Haud me back, hen

8th October 2004 at 01:00
Scoop, the Scottish Executive's in-house journal, carries a most excellent training supplement in which ministers' lackeys - sorry, Her Majesty's finest and highly civil servants - are encouraged to sign up for speechwriting masterclasses.

"Remember, the mediocre speech tells. The good speech explains. The superior speech demonstrates. But the great speech inspires!"

Ministers and audiences want speeches of quality. "To achieve this we need to write fewer and better speeches," Scoop advises.

Such wishes look likely to be granted, judging by last week's big Budget speech by the then Finance Minister Andy Kerr. In a truly inspiring delivery, Kerr announced that the Executive was going to be "spending less on administration and more on delivering the services people want".

So which lemming wrote that, then?


To the BBC Scotland website and news that "Record numbers of first-year students will be offered crash-courses in basic English and grammar when they start their university courses".

This is all because of "plunging literacy levels in schools". It goes on:

"Some students could not write, spell or punctuate simple sentences."

Remedial classes are under way at several universities, including a fine institution known to the BBC as "Herriot-Watt".


Mark Irvine, former trade unionist and now sometime consultant and writer, never has much luck as a member of the General Teaching Council for Scotland. A ministerial appointment, Irvine has in the past been fiercely rebuked for misusing his GTC membership in a public forum.

A persistent thorn in the posterior of GTC members, Irvine's impatience with council procedures finally ran out last week after its failure to address his concerns about involving parents. Indeed, he claimed GTC convener Norma Anne Watson had described his proposals as "bonkers".

Watson, who some allege is more "Anne Robinson" than the Weakest Link inquisitor, fired back: "Bonkers is not in my vocabulary." She moved on at rapid pace: "Do we have a seconder? No. Motion falls."

Sadly, there was no traditional "goodbye" from Norma Anne Robinson.


Congratulations are due to Judith McClure, head of St George's School for Girls in Edinburgh, following her glowing testimonial from HMI.

"The highly regarded headteacher provided very good leadership to the school," according to the inspectors. "She had a clear strategic vision and successfully inspired the confidence of staff, pupils, parents and others."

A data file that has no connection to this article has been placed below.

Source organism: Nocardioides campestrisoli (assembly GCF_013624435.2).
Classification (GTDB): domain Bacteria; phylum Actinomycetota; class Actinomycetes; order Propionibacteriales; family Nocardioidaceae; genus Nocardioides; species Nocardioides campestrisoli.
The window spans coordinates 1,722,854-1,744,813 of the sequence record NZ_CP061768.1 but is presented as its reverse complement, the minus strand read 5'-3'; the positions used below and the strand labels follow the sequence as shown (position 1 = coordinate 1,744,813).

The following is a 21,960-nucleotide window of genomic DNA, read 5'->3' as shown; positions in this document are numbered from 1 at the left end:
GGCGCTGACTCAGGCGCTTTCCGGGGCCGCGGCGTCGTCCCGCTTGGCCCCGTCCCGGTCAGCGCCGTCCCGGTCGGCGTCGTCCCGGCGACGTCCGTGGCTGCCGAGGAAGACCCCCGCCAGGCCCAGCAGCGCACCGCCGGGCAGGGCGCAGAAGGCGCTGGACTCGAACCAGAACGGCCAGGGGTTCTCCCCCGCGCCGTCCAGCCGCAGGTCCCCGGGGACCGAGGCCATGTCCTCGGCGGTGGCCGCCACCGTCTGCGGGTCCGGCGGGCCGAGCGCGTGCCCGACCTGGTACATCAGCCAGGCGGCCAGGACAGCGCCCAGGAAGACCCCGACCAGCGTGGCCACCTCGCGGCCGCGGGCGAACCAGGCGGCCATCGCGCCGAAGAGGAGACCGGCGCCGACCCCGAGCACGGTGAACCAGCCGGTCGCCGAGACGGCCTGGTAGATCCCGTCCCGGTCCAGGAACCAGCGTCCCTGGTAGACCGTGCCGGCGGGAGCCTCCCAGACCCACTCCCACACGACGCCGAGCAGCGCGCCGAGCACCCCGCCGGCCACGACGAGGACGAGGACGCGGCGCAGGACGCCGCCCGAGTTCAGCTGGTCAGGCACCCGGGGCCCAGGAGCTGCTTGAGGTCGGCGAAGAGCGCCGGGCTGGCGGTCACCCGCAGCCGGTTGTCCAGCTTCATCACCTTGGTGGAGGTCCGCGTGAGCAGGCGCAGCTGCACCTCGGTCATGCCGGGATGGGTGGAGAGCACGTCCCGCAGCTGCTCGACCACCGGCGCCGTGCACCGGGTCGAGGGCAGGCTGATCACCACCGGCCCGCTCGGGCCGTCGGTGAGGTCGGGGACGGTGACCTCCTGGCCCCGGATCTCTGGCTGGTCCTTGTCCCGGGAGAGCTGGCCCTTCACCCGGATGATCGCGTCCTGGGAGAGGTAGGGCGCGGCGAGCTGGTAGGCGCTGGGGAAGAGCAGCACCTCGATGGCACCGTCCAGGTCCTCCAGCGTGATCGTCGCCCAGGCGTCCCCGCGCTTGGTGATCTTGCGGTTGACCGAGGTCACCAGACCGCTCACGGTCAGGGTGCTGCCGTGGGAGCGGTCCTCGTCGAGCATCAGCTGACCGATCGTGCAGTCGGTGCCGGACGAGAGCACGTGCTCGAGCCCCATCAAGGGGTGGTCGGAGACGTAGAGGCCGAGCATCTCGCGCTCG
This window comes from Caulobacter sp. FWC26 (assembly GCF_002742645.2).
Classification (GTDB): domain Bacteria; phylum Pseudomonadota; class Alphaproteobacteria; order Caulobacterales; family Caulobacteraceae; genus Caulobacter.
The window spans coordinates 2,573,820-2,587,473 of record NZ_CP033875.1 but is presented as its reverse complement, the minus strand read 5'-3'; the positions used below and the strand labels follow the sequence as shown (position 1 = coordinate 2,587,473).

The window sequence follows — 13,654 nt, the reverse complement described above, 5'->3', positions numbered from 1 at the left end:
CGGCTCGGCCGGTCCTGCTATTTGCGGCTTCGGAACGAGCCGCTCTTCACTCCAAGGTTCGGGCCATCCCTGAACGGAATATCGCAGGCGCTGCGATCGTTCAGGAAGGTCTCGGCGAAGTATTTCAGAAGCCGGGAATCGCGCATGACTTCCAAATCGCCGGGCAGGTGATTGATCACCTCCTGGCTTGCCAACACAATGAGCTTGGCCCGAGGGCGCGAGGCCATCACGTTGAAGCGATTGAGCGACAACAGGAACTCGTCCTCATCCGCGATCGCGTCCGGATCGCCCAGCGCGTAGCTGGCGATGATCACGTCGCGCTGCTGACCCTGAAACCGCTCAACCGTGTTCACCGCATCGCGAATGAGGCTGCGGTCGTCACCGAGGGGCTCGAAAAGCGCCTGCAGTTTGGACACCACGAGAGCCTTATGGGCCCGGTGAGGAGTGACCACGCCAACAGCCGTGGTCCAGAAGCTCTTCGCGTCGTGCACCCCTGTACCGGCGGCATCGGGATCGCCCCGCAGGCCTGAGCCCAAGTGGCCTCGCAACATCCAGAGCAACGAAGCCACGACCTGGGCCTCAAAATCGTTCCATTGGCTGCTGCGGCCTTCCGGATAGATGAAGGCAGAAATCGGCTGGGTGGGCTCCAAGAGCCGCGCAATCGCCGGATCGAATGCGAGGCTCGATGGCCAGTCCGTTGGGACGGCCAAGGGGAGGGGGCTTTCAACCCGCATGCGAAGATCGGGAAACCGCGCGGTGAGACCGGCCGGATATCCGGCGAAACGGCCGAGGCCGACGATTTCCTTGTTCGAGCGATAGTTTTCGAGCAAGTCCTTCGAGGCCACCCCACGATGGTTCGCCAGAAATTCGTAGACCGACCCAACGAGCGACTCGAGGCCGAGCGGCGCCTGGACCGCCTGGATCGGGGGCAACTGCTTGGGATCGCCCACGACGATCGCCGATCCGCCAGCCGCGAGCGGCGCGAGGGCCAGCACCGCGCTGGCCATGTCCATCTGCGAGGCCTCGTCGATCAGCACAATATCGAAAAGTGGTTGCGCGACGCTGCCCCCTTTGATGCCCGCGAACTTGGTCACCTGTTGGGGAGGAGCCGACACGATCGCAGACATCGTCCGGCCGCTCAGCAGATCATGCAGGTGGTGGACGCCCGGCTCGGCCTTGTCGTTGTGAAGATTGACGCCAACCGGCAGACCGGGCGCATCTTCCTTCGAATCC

This is just as well. For the effervescent McClure is also convener of Selmas, the Scottish Educational Leadership Management and Administration Society, under which hat she is constantly attempting to inspire all of us to scale ever greater heights in pursuit of excellence in leadership.

Must be a nice view from the summit.


To the Scottish Parliament to watch MSPs raising their game, this time in the education committee. It was good to take in the breathtaking surroundings: indeed, that was about all we could do since the sound system had all but broken down.

The agenda included a possible curriculum inquiry, which we thought the committee had been busy on before the summer recess; but perhaps we heard wrongly.

After much agonising over the inquiry remit, one bright spark had a thought: was the Executive not about to issue the outcome of the curriculum review which has been in train for more than a year, and should the committee not therefore wait? What a good idea, they all agreed. Well, that's what we heard anyway.


Pat O'Donnell, Scottish regional official for the National Association of Schoolmasters Union of Women Teachers, was willing to go far beyond the call of duty when he heard that treasurer Roy Robertson was having problems getting time off to attend a training course at the union's Birmingham HQ.

So O'Donnell did the decent thing: he offered himself as a two-day supply teacher to Clackmannanshire to ease the situation. As a qualified teacher in both secondary and primary with a current GTC registration - and no mean musician - he expected no problems.

Alas, Clackmannanshire simply refused to consider his offer on the grounds that, since he had previously applied to join the authority's scheme of supply teachers, he was ineligible to be considered for employment.

A warning to us all.

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